OS X Code Reveals Apple's Plans For Super-Fast Wi-Fi

With the OS X Mountain Lion 10.8.4 beta release currently in the hands of developers, some of the more eagle-eyed nerds have noticed references to code which appear to confirm rumors about Apple's plans to roll out super-fast Wi-Fi to its Macs.

9to5mac reports that devs have stumbled upon code in the OS's Wi-Fi frameworks folder which explicitly references the 802.11ac Wi-Fi standard. That reference is new, and didn't appear in OS X 10.8.3—the latest public release of the operating system.

Previous rumors suggested that Apple was working with Broadcom to offer the speedy—1.3Gbps throughput with three antennas—802.11ac Wi-Fi in its computers. This software reference goes some way to confirming that it's at least a very strong possibility.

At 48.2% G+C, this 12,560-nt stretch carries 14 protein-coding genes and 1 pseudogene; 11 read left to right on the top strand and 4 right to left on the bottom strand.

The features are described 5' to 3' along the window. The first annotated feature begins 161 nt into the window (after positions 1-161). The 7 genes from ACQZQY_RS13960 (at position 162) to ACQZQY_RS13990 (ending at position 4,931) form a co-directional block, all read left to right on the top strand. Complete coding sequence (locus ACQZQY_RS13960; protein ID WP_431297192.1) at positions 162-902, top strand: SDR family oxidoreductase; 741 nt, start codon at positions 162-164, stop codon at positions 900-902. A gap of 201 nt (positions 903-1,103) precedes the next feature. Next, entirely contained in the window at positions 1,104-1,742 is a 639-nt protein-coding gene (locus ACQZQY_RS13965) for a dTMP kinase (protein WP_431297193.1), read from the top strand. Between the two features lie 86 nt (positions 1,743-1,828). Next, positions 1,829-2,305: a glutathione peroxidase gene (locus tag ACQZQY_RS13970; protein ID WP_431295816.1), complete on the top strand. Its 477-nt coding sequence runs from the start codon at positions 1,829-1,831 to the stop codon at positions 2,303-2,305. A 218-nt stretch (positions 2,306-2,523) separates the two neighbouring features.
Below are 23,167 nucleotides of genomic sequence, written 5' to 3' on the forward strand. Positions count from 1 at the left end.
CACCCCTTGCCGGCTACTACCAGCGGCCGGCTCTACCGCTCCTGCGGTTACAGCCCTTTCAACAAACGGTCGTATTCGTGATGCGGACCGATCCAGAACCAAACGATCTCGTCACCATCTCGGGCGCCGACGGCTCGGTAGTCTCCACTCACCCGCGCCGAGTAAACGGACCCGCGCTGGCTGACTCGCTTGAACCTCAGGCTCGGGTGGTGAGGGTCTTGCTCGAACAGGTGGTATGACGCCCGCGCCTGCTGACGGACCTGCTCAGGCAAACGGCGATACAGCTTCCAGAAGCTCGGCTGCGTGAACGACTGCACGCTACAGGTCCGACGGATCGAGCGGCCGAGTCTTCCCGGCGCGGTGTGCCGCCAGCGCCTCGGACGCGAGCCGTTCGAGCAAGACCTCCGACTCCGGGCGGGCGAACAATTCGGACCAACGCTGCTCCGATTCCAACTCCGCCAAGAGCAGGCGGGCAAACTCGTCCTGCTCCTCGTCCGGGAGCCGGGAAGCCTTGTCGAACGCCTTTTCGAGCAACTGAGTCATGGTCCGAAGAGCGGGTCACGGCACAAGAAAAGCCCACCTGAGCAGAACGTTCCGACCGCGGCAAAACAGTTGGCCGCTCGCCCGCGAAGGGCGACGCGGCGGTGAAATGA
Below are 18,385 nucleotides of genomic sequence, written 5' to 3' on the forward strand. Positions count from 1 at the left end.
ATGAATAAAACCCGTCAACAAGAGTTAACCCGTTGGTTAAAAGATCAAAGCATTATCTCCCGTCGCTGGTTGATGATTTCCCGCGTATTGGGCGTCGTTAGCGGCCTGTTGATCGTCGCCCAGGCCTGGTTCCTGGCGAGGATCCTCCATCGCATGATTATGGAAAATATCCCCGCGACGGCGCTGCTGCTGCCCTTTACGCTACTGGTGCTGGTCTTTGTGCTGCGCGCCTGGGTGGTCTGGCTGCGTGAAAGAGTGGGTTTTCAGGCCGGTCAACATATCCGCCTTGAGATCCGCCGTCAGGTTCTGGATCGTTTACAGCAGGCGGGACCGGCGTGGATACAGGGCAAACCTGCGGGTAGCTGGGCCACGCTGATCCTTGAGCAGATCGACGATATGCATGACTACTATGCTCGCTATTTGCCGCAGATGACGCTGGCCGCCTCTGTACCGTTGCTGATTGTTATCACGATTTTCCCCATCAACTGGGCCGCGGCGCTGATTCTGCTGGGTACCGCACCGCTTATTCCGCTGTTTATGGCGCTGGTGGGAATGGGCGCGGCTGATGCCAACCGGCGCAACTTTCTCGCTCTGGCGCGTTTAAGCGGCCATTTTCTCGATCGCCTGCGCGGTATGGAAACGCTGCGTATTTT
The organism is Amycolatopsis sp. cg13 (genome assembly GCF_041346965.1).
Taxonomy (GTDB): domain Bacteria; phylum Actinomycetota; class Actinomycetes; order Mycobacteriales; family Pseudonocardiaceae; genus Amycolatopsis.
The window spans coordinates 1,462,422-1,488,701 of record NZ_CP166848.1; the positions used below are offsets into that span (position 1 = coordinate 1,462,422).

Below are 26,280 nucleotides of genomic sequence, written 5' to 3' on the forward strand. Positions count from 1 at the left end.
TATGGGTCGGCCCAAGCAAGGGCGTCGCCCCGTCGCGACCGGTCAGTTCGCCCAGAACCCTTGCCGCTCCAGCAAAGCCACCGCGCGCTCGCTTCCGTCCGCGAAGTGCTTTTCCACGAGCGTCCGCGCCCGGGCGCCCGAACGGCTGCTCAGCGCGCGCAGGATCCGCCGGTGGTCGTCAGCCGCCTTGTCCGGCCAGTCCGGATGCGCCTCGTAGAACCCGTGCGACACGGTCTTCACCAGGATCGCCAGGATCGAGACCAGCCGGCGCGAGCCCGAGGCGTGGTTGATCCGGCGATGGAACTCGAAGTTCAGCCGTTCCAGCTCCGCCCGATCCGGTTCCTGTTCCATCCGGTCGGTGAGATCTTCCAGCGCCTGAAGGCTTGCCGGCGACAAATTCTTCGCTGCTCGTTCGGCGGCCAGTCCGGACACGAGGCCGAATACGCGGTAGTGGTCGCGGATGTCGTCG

The 802.11ac standard is both faster and more robust than current Wi-Fi according to Broadcom, offering extended range and the ability "to watch HD-quality video from more devices, in more places, simultaneously". Apple won't be the first to use the standard—Asus released a gaming laptop with it last year—but it would be the first company to introduce what's sometimes referred to as 5G Wi-Fi on a broad scale.

As for timing, well, that's a tough call. MacBooks are due for a spec bump in the coming months, but it's unclear if the tech is ready to roll out commercially yet. Let's wait and see. [9to5mac]